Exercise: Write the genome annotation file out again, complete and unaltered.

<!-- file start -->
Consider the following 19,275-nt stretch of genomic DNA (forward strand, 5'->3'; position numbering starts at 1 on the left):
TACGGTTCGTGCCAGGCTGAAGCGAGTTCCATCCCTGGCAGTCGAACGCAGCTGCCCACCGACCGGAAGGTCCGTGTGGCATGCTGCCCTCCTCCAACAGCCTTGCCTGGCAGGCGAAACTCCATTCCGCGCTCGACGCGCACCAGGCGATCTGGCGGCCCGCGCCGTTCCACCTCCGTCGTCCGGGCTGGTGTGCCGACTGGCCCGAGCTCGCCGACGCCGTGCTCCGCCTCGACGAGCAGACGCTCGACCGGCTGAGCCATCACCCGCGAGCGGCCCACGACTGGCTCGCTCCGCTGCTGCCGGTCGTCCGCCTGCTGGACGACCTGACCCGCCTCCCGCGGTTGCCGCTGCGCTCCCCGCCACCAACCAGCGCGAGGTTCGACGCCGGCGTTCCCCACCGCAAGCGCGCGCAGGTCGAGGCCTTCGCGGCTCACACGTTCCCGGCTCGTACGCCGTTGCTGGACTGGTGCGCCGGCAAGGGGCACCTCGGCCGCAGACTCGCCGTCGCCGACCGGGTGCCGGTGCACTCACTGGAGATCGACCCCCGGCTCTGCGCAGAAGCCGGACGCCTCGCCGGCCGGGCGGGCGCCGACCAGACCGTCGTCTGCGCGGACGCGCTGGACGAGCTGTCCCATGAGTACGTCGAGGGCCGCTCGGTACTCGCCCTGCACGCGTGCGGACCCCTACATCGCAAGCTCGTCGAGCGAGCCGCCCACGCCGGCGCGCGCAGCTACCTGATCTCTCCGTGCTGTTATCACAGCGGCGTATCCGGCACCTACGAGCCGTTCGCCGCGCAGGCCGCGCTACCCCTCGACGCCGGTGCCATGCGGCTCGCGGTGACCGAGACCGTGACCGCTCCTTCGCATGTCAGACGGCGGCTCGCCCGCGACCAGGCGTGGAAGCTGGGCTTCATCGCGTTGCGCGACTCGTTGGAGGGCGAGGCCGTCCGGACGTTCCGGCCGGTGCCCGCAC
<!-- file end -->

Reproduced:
Consider the following 19,275-nt stretch of genomic DNA (forward strand, 5'->3'; position numbering starts at 1 on the left):
TACGGTTCGTGCCAGGCTGAAGCGAGTTCCATCCCTGGCAGTCGAACGCAGCTGCCCACCGACCGGAAGGTCCGTGTGGCATGCTGCCCTCCTCCAACAGCCTTGCCTGGCAGGCGAAACTCCATTCCGCGCTCGACGCGCACCAGGCGATCTGGCGGCCCGCGCCGTTCCACCTCCGTCGTCCGGGCTGGTGTGCCGACTGGCCCGAGCTCGCCGACGCCGTGCTCCGCCTCGACGAGCAGACGCTCGACCGGCTGAGCCATCACCCGCGAGCGGCCCACGACTGGCTCGCTCCGCTGCTGCCGGTCGTCCGCCTGCTGGACGACCTGACCCGCCTCCCGCGGTTGCCGCTGCGCTCCCCGCCACCAACCAGCGCGAGGTTCGACGCCGGCGTTCCCCACCGCAAGCGCGCGCAGGTCGAGGCCTTCGCGGCTCACACGTTCCCGGCTCGTACGCCGTTGCTGGACTGGTGCGCCGGCAAGGGGCACCTCGGCCGCAGACTCGCCGTCGCCGACCGGGTGCCGGTGCACTCACTGGAGATCGACCCCCGGCTCTGCGCAGAAGCCGGACGCCTCGCCGGCCGGGCGGGCGCCGACCAGACCGTCGTCTGCGCGGACGCGCTGGACGAGCTGTCCCATGAGTACGTCGAGGGCCGCTCGGTACTCGCCCTGCACGCGTGCGGACCCCTACATCGCAAGCTCGTCGAGCGAGCCGCCCACGCCGGCGCGCGCAGCTACCTGATCTCTCCGTGCTGTTATCACAGCGGCGTATCCGGCACCTACGAGCCGTTCGCCGCGCAGGCCGCGCTACCCCTCGACGCCGGTGCCATGCGGCTCGCGGTGACCGAGACCGTGACCGCTCCTTCGCATGTCAGACGGCGGCTCGCCCGCGACCAGGCGTGGAAGCTGGGCTTCATCGCGTTGCGCGACTCGTTGGAGGGCGAGGCCGTCCGGACGTTCCGGCCGGTGCCCGCAC